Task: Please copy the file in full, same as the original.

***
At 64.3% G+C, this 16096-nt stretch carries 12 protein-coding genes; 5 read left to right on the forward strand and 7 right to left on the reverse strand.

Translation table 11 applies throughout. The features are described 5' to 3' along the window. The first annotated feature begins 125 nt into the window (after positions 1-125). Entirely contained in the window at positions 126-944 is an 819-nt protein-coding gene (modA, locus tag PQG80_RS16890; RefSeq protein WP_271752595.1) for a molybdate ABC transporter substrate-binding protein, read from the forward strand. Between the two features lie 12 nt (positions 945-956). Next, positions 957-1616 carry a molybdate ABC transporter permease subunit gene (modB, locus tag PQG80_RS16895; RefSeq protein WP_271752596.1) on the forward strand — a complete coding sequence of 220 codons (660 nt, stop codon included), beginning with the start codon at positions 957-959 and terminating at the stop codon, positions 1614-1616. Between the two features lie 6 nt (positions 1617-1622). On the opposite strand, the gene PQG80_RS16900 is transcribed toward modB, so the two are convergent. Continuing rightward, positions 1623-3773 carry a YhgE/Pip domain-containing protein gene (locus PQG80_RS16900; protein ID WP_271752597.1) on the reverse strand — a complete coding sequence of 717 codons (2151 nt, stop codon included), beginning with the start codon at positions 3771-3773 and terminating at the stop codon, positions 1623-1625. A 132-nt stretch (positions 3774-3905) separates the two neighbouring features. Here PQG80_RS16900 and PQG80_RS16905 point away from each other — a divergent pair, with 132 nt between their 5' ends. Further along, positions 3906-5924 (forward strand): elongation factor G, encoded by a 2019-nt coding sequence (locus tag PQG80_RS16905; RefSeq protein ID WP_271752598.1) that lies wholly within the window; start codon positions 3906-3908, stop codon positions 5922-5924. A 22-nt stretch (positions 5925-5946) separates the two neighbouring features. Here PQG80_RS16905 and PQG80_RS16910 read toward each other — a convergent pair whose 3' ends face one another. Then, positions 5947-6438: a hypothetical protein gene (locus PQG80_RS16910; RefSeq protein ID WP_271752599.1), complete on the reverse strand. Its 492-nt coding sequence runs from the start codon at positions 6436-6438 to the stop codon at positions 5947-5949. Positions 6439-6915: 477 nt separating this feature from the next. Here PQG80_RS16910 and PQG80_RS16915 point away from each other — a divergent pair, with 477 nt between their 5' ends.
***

At 64.3% G+C, this 16096-nt stretch carries 12 protein-coding genes; 5 read left to right on the forward strand and 7 right to left on the reverse strand.

Translation table 11 applies throughout. The features are described 5' to 3' along the window. The first annotated feature begins 125 nt into the window (after positions 1-125). Entirely contained in the window at positions 126-944 is an 819-nt protein-coding gene (modA, locus tag PQG80_RS16890; RefSeq protein WP_271752595.1) for a molybdate ABC transporter substrate-binding protein, read from the forward strand. Between the two features lie 12 nt (positions 945-956). Next, positions 957-1616 carry a molybdate ABC transporter permease subunit gene (modB, locus tag PQG80_RS16895; RefSeq protein WP_271752596.1) on the forward strand — a complete coding sequence of 220 codons (660 nt, stop codon included), beginning with the start codon at positions 957-959 and terminating at the stop codon, positions 1614-1616. Between the two features lie 6 nt (positions 1617-1622). On the opposite strand, the gene PQG80_RS16900 is transcribed toward modB, so the two are convergent. Continuing rightward, positions 1623-3773 carry a YhgE/Pip domain-containing protein gene (locus PQG80_RS16900; protein ID WP_271752597.1) on the reverse strand — a complete coding sequence of 717 codons (2151 nt, stop codon included), beginning with the start codon at positions 3771-3773 and terminating at the stop codon, positions 1623-1625. A 132-nt stretch (positions 3774-3905) separates the two neighbouring features. Here PQG80_RS16900 and PQG80_RS16905 point away from each other — a divergent pair, with 132 nt between their 5' ends. Further along, positions 3906-5924 (forward strand): elongation factor G, encoded by a 2019-nt coding sequence (locus tag PQG80_RS16905; RefSeq protein ID WP_271752598.1) that lies wholly within the window; start codon positions 3906-3908, stop codon positions 5922-5924. A 22-nt stretch (positions 5925-5946) separates the two neighbouring features. Here PQG80_RS16905 and PQG80_RS16910 read toward each other — a convergent pair whose 3' ends face one another. Then, positions 5947-6438: a hypothetical protein gene (locus PQG80_RS16910; RefSeq protein ID WP_271752599.1), complete on the reverse strand. Its 492-nt coding sequence runs from the start codon at positions 6436-6438 to the stop codon at positions 5947-5949. Positions 6439-6915: 477 nt separating this feature from the next. Here PQG80_RS16910 and PQG80_RS16915 point away from each other — a divergent pair, with 477 nt between their 5' ends.